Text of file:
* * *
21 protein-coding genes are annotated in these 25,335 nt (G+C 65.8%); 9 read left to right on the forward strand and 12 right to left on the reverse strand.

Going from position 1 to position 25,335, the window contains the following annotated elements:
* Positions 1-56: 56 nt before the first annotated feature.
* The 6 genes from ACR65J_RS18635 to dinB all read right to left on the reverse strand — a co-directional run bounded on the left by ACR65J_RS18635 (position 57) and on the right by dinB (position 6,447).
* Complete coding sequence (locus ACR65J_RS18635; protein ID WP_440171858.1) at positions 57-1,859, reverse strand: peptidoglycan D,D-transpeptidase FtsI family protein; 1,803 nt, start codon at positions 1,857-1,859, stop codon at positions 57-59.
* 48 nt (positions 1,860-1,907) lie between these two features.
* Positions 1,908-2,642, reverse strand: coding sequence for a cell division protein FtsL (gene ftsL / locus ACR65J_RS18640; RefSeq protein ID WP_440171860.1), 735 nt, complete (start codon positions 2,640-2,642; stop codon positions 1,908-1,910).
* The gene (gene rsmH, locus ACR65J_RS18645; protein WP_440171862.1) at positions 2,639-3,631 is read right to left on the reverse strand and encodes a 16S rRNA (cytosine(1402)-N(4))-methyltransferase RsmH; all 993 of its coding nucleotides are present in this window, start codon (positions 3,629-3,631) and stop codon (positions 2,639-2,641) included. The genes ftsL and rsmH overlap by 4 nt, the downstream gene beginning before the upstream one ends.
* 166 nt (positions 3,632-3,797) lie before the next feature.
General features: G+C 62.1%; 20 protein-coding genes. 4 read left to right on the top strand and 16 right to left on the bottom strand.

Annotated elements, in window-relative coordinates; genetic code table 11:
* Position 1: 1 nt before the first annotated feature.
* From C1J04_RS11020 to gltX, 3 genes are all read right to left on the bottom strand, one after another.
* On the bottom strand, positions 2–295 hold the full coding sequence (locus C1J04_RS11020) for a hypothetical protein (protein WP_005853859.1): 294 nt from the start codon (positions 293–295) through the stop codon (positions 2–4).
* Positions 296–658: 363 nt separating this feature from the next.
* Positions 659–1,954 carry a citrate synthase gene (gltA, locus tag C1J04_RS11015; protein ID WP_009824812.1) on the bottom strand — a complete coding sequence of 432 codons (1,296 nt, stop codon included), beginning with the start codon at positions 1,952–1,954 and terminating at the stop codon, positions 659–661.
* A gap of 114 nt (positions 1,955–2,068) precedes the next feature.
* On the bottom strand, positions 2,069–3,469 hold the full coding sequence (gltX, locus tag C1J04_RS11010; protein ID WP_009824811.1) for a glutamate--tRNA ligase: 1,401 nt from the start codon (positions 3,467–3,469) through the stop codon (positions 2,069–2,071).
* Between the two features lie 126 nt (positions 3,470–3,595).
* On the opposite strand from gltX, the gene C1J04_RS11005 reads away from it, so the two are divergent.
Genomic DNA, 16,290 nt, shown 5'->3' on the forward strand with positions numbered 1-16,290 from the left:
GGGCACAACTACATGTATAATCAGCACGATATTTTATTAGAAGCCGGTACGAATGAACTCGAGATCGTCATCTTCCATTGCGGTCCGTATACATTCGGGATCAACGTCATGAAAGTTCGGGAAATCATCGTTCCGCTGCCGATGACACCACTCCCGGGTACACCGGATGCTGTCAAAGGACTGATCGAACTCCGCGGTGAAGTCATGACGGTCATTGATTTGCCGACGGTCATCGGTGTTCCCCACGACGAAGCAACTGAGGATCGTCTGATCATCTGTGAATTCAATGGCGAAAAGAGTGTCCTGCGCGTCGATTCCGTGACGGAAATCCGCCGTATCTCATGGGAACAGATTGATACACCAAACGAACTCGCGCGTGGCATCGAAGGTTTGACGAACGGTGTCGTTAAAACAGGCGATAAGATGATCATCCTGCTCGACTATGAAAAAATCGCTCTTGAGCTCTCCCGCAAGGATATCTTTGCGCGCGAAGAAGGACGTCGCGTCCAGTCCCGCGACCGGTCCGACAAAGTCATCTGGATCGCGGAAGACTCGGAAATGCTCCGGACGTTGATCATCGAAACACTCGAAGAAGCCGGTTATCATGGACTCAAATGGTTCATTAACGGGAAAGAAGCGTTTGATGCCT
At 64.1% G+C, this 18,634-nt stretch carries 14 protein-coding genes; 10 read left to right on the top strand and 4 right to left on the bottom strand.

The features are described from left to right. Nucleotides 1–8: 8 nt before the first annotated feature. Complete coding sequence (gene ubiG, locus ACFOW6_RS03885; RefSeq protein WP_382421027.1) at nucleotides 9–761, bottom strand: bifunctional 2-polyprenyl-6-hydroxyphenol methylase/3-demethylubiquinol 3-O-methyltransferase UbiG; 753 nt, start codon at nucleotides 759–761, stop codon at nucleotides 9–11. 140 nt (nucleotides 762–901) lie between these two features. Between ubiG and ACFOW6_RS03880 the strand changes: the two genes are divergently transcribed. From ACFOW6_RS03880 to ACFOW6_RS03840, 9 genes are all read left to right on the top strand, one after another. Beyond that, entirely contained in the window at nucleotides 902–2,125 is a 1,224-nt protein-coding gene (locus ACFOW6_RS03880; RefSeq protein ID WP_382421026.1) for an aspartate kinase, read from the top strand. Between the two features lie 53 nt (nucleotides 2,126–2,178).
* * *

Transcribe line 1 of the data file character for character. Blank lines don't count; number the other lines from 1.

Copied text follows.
21 protein-coding genes are annotated in these 25,335 nt (G+C 65.8%); 9 read left to right on the forward strand and 12 right to left on the reverse strand.